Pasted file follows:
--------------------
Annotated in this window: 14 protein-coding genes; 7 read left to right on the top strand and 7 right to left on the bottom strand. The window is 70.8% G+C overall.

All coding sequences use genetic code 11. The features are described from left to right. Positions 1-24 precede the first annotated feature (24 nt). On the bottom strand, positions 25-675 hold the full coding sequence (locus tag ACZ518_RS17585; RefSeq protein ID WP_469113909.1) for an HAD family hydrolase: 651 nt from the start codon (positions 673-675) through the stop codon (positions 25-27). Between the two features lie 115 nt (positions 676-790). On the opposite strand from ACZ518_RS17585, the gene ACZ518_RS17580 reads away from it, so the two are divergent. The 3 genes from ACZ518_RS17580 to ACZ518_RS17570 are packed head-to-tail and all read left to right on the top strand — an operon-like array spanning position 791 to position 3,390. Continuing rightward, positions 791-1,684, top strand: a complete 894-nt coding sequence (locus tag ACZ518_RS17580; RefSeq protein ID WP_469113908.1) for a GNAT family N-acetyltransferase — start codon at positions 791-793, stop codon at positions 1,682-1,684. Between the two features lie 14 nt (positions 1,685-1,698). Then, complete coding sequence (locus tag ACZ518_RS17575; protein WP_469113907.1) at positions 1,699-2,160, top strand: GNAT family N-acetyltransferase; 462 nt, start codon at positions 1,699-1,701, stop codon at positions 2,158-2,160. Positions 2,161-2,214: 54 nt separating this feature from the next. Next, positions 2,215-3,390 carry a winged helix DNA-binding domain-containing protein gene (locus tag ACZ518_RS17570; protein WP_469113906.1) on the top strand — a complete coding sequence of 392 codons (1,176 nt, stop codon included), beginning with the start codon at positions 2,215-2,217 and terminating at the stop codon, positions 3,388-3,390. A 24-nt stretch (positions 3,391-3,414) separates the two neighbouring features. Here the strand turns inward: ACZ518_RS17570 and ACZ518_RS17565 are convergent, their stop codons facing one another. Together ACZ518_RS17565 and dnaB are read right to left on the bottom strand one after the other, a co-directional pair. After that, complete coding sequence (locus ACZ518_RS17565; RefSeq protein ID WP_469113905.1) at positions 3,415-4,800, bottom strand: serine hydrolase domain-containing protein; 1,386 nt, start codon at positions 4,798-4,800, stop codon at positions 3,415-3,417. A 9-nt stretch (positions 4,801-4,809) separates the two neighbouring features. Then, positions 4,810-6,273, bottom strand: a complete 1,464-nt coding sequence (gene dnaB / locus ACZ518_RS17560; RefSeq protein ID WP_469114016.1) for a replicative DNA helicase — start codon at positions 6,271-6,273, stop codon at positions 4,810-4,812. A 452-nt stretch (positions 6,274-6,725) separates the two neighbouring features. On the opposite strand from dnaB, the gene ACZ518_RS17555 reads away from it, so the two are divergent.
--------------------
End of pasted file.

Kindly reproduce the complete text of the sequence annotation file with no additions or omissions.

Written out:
Annotated in this window: 14 protein-coding genes; 7 read left to right on the top strand and 7 right to left on the bottom strand. The window is 70.8% G+C overall.

All coding sequences use genetic code 11. The features are described from left to right. Positions 1-24 precede the first annotated feature (24 nt). On the bottom strand, positions 25-675 hold the full coding sequence (locus tag ACZ518_RS17585; RefSeq protein ID WP_469113909.1) for an HAD family hydrolase: 651 nt from the start codon (positions 673-675) through the stop codon (positions 25-27). Between the two features lie 115 nt (positions 676-790). On the opposite strand from ACZ518_RS17585, the gene ACZ518_RS17580 reads away from it, so the two are divergent. The 3 genes from ACZ518_RS17580 to ACZ518_RS17570 are packed head-to-tail and all read left to right on the top strand — an operon-like array spanning position 791 to position 3,390. Continuing rightward, positions 791-1,684, top strand: a complete 894-nt coding sequence (locus tag ACZ518_RS17580; RefSeq protein ID WP_469113908.1) for a GNAT family N-acetyltransferase — start codon at positions 791-793, stop codon at positions 1,682-1,684. Between the two features lie 14 nt (positions 1,685-1,698). Then, complete coding sequence (locus tag ACZ518_RS17575; protein WP_469113907.1) at positions 1,699-2,160, top strand: GNAT family N-acetyltransferase; 462 nt, start codon at positions 1,699-1,701, stop codon at positions 2,158-2,160. Positions 2,161-2,214: 54 nt separating this feature from the next. Next, positions 2,215-3,390 carry a winged helix DNA-binding domain-containing protein gene (locus tag ACZ518_RS17570; protein WP_469113906.1) on the top strand — a complete coding sequence of 392 codons (1,176 nt, stop codon included), beginning with the start codon at positions 2,215-2,217 and terminating at the stop codon, positions 3,388-3,390. A 24-nt stretch (positions 3,391-3,414) separates the two neighbouring features. Here the strand turns inward: ACZ518_RS17570 and ACZ518_RS17565 are convergent, their stop codons facing one another. Together ACZ518_RS17565 and dnaB are read right to left on the bottom strand one after the other, a co-directional pair. After that, complete coding sequence (locus ACZ518_RS17565; RefSeq protein ID WP_469113905.1) at positions 3,415-4,800, bottom strand: serine hydrolase domain-containing protein; 1,386 nt, start codon at positions 4,798-4,800, stop codon at positions 3,415-3,417. A 9-nt stretch (positions 4,801-4,809) separates the two neighbouring features. Then, positions 4,810-6,273, bottom strand: a complete 1,464-nt coding sequence (gene dnaB / locus ACZ518_RS17560; RefSeq protein ID WP_469114016.1) for a replicative DNA helicase — start codon at positions 6,271-6,273, stop codon at positions 4,810-4,812. A 452-nt stretch (positions 6,274-6,725) separates the two neighbouring features. On the opposite strand from dnaB, the gene ACZ518_RS17555 reads away from it, so the two are divergent.